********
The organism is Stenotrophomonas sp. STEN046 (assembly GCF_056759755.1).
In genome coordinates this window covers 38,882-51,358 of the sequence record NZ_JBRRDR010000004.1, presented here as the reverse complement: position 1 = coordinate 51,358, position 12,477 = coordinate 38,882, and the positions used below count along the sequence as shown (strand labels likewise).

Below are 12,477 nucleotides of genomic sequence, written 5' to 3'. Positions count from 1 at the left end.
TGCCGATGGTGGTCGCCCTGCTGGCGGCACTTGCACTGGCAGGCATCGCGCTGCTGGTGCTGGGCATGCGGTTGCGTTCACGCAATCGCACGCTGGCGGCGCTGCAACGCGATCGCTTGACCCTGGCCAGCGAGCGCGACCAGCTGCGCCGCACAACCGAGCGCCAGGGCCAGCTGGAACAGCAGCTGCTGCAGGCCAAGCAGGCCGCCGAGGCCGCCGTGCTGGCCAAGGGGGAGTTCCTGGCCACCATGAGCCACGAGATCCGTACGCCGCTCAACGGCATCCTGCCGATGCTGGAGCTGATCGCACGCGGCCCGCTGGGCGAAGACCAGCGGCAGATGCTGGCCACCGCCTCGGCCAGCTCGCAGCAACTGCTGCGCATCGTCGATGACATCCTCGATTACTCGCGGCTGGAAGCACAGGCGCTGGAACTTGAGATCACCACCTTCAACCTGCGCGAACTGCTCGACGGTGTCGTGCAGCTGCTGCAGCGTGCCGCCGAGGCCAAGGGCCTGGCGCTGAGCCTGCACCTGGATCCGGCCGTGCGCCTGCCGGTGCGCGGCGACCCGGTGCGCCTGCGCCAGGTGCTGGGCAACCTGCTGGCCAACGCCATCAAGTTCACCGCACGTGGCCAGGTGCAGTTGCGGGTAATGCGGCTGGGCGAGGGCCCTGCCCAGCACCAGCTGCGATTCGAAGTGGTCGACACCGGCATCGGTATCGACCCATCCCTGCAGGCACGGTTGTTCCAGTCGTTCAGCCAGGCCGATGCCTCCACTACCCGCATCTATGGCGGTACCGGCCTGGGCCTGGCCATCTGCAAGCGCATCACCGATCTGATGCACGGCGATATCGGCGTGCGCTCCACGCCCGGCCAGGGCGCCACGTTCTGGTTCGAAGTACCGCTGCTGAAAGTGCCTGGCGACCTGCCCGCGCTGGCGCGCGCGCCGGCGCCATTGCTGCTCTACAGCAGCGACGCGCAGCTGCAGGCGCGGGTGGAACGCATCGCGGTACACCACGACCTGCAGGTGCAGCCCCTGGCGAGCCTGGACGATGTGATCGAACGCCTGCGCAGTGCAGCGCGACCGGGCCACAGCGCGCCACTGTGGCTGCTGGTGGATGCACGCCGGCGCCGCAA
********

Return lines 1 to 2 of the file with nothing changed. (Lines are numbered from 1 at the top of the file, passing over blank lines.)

The organism is Stenotrophomonas sp. STEN046 (assembly GCF_056759755.1).
In genome coordinates this window covers 38,882-51,358 of the sequence record NZ_JBRRDR010000004.1, presented here as the reverse complement: position 1 = coordinate 51,358, position 12,477 = coordinate 38,882, and the positions used below count along the sequence as shown (strand labels likewise).